Crowds dismiss all alternative explanations and contradictory evidence. There are excuses for everything, and no amount of facts or reason will persuade a crowd.
Evidence may be accepted by an educated person, but the convert will be quickly brought back by his unconscious self to his original conceptions. See him again after the lapse of a few days and he will put forward a fresh his old arguments and exactly the same terms.
We can educate, train, and then educate some more, but still never escape the grasp of the crowd. It takes persistent training to re-wire our brains to instinctively recognize and fight the influence of the crowd. It doesn’t happen overnight.
I’ve personally experienced and seen others attempt to change behavior by just adding more information and assuming that will change behavior. Because our behavior is based on cognitive processes evolved over millennia, it’s going to take more than new info to make the change. It’s about using new info to transform habits into permanent behavior change.
That’s why you see investors make the same, repeated mistakes. We can spend all day convincing people of one thing, only to have them revert back a day later. The reason is two-fold. It’s the brain’s way of resisting change and reflects our ill-designed attempts to convert behavior. Permanent, long-term behavior modification requires repeated exposure to live training. Anything else is futile.
A longtime is necessary for ideas to establish themselves in the minds of crowd, but just as long a time is needed for them to be eradicated. This reason crowds, as far as ideas are concerned, are always several generations behind learned men and philosophers.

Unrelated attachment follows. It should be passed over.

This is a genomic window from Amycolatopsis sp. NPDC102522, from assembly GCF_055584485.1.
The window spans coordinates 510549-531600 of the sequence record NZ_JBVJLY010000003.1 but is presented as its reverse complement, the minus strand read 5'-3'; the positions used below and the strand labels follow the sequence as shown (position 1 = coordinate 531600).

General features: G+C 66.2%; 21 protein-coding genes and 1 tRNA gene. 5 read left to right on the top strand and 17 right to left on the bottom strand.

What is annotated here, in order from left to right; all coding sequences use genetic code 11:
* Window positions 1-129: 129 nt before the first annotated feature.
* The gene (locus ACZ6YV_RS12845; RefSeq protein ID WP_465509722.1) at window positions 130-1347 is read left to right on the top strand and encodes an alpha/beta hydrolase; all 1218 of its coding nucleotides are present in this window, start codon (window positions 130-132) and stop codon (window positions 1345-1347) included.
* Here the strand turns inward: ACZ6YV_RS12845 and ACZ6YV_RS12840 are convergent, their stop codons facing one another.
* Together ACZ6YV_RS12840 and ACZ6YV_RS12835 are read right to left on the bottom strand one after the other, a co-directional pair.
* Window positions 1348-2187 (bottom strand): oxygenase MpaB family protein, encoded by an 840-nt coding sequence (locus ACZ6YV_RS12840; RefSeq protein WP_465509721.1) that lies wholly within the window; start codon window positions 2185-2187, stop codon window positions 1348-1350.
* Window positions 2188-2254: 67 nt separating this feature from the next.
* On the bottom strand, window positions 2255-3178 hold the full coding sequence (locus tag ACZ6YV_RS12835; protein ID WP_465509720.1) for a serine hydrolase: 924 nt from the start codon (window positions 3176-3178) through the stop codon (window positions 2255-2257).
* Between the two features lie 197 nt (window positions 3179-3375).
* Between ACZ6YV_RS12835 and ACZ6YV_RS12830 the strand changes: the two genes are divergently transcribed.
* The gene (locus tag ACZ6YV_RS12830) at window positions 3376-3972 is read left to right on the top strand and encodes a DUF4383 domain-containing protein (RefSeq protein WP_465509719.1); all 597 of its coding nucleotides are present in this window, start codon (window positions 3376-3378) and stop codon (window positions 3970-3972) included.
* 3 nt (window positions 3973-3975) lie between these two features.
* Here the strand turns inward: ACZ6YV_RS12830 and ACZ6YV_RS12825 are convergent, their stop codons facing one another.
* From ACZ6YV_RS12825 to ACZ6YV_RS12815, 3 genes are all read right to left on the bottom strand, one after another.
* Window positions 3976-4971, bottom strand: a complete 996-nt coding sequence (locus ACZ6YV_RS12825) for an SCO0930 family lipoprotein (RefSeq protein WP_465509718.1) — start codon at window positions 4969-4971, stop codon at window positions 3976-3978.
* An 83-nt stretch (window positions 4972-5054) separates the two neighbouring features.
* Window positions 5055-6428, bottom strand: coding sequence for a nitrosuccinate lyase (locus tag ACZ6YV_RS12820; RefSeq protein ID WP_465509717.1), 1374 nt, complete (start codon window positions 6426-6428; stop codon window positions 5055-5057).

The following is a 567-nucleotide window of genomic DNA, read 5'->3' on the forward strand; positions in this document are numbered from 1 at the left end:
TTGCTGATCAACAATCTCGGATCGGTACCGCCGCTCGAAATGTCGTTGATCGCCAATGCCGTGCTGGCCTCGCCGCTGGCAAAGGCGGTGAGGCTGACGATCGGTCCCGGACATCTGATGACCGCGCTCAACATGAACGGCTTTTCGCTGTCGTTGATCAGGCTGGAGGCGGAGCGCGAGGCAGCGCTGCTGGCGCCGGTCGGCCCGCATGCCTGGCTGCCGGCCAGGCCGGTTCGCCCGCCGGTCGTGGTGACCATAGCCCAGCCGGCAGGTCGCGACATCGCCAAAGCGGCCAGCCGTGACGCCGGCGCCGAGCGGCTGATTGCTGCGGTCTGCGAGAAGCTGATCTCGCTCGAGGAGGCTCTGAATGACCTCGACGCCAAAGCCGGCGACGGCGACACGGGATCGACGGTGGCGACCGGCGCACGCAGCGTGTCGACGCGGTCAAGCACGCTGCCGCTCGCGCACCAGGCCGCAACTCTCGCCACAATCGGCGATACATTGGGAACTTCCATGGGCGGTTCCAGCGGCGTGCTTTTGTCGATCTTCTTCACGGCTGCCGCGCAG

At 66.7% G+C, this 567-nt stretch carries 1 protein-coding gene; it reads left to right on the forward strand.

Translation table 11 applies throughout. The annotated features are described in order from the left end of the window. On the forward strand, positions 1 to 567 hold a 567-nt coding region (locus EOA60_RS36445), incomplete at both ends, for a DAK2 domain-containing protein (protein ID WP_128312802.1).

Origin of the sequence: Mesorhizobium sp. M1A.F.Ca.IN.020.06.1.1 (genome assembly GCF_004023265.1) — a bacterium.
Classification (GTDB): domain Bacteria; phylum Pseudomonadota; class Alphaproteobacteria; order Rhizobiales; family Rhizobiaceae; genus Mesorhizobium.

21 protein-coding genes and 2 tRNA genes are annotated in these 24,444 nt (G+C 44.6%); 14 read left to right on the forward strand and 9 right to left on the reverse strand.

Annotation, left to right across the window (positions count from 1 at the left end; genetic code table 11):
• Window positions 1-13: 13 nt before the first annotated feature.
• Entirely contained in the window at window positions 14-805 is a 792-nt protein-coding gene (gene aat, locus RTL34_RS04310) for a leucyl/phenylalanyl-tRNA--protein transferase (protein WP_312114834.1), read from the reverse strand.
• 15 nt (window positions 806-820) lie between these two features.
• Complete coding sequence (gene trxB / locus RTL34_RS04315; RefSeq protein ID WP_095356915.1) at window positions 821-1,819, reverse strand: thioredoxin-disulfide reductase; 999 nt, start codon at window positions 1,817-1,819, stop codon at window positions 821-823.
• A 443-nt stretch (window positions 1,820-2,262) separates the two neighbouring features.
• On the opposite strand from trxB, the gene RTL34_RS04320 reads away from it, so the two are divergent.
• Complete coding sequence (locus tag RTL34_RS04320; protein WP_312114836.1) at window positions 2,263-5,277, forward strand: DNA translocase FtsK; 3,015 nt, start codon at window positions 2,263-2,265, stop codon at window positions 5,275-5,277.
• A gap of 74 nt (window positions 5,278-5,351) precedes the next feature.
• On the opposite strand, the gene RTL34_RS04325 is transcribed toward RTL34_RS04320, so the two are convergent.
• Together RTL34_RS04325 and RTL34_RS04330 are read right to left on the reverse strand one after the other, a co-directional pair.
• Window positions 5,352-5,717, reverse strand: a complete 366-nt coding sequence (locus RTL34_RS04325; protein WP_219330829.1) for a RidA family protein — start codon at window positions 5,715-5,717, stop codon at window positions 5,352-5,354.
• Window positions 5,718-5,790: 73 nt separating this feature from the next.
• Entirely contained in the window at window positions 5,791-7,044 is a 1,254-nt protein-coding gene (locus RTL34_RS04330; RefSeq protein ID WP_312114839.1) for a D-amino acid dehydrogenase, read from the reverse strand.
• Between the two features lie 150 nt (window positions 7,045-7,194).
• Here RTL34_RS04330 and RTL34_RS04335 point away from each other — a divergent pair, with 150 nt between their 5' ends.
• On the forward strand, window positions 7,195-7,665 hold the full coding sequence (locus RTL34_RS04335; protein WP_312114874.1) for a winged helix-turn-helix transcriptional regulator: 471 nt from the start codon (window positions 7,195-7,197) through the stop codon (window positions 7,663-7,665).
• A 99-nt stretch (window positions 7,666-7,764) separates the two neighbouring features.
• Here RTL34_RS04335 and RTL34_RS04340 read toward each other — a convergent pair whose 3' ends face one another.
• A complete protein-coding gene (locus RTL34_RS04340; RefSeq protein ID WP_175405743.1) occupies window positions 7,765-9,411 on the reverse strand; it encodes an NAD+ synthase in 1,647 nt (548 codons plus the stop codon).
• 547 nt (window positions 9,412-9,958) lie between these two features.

When we think of “learned men and philosophers” within investing or business, we gravitate toward the those who have proven their investing acumen over decades. JP Morgan, John Rockefeller, Andrew Carnegie, Ben Graham, Warren Buffet. All exceeded their generation by operating outside of the normal crowd state. The goal is to incorporate the lessons of the historic greats and operate with different principles than the crowd. It’s not enough to know different information. We must operate with a different set of principles than the crowd: independence, grit, intelligence, foresight, contrarianism, and persistence.
It is not than the facts and themselves that strike the popular imagination, but the way in which they take place in our brought under notice. The epidemic of influenza may very little impression on the population because they happened a little at a time, as opposed to one giant event that would’ve caused an uproar among the population.
The hardest beliefs to challenge can be the most non-obvious. Incorrect beliefs that have been learned gradually often lack the vividness that would normally cause us to re-examine those beliefs.
5. Strong Beliefs are Fine, But be Open to Change
A person is not religious solely when he worships a divinity, but when he puts all the resources of his mind, the complete submission of his will, and the whole sold ardor of fanaticism at the service of a cause or an individual becomes the goal and guide of his thoughts and actions.
It’s fine to have beliefs, and strong beliefs at that. But all beliefs need at least 3 qualities:
1. Evidenced based – valid, fundamental data should support your beliefs. Data is not always perfect and is never guaranteed, especially when thinking about the future. But there is no room for mythical or untested beliefs to drive investing decisions.
2. Open to modification or reversal – strongly held beliefs should be changed when the weight of the evidence tips to the side of change. Beliefs should be held tentatively, ready to be changed when sufficient data/evidence is presented. Some beliefs may change daily (for example, because prices move daily, what is a terrible deal at one price is a great deal at another price) or may be rarely change (the idea that investing and saving for the future is a good thing). There’s no easy answer to this, other than to evaluate each belief on its own when new evidence is presented.